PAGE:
ProtractorGood | Better | Best – Protractors find and draw angles. It is also a perfect companion to set the angle on a sliding T-bevel.

Straight EdgeGood | Better | Best – Straight edges are used for drawing lines, checking the flatness of a board or hand plane. Straight edges are almost a necessity to adjust the depth of cut on your jointer.

Marking Tools
Marking tools, including center punches, Sharpies, mechanical pencils, and a compass

Nice to Have Woodworking Marking and Measuring Tools

Adding in these tools brings you to a place where you have more options, flexibility, and capabilities in your project work. You’ll see variations on our “mandatory” woodworking measuring tools and marking tools as well as some new tools to increase your ability to make much more precise measurements.

Ultra Fine Point MarkerGood | Better | Best – Markers, also known as Sharpies, has many uses from writing labels on paint cans and boxes, to drawing on tile, glass, metal, or rough lumber. The ultra-fine point is about the thickness of a ballpoint pen line and is used when accuracy counts. Fine point markers are thicker than ultra-fine point markers. Fine point markers are most useful for making permanent notes on your project or labeling objects around the shop.

Marking KnifeGood | Better | Best – When accuracy counts, a pencil line is too thick. Use a thin knife blade to scribe a line for ultimate precision. A marking knife is a knife designed for scribing lines. Due to its flat design, it can more precisely mark against a ruler or square.

Center PunchGood | Better | Best – A center punch creates a dimple in metal. They can also be used with wood or plastics. Center punches accurately start a drill bit hole without it wandering away from the center. Prick punches are sharper versions of center punches. They have greater accuracy but too many hits in harder metals will dull the point more than a center punch. Automatic center punches have a spring-loaded mechanism so you do not need to use a hammer with it; simply push it down by hand until the mechanism fires.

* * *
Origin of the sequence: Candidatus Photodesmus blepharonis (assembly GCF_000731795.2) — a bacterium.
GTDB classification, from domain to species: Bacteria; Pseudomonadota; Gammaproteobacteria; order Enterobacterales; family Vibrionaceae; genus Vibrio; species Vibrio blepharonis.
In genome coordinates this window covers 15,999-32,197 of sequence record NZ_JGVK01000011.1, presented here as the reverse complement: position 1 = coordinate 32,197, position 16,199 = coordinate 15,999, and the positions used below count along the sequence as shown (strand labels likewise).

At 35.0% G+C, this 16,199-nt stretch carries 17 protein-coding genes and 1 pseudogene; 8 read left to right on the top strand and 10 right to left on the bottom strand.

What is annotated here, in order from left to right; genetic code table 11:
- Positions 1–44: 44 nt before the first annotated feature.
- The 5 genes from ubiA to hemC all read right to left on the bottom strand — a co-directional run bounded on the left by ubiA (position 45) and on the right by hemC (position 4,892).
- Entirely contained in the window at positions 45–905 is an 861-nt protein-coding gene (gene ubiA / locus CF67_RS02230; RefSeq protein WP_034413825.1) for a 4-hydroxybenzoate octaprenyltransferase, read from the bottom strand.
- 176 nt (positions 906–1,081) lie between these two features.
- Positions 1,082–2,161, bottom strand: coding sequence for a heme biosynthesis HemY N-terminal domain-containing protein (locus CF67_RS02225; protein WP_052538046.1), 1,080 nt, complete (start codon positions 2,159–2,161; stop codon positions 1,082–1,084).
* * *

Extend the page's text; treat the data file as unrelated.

Combination Metric and Imperial Tape MeasureGood | Better | Best – This one is kind of obvious. Most woodworkers prefer tape measures but some prefer folding rules to do the majority of their measuring. They are available in metric, imperial (fractions), or a combination of both on the same tape measure. A story pole tape measure has a blank area you can draw on in pencil so you can mark various parts of your project right on the tape. This facilitates better repeatability when laying out multiple parts of the same size.

Hook RuleGood | Better | Best – Hook rulers are like regular rulers only they have a hook on one end that you hook on the edge of a board when measuring. This guarantees that zero inches or millimeters start at the edge of the board. They increase both accuracy and speed when measuring from the board edge.

Tri-SquareGood | Better | Best – A tri-square is the go-to 90-degree reference tool in the shop. Good ones boast plus or minus 0.001″ per inch of blade length or better. Layout squares are tri-squares with a series of small holes in them designed to be used with a mechanical pencil. The pencil allows you to scribe a line down the length of a board by inserting the tip of the mechanical pencil in one of the holes and sliding the square down the board.

Speed SquareGood | Better | Best – Though most often used in carpentry, the speed square won’t go out of square when roughly treated like other types. The primary use of a speed square in the shop is as a saw guide to make straight cuts in wood. I use a 12″ model as a guide when assembling my projects to hold everything square while installing the fasteners. Check out our how to use a speed square article for even more tips on using these handy tools.

6” Combination SquareGood | Better | Best – The combination square is one of the most useful woodworking measuring tools ever made. It is a tri-square measuring both 90 and 45 degrees. It is also a depth gauge and a router bit height gauge and marks lines down the length of a board. The 4 piece sets include a center finding attachment for round stock and a protractor head. If you can only afford one, get the 12″ combination square. The 6″ model is the one I reach for most often. Therefore I keep it in my shop apron so I have it on me at all times while working.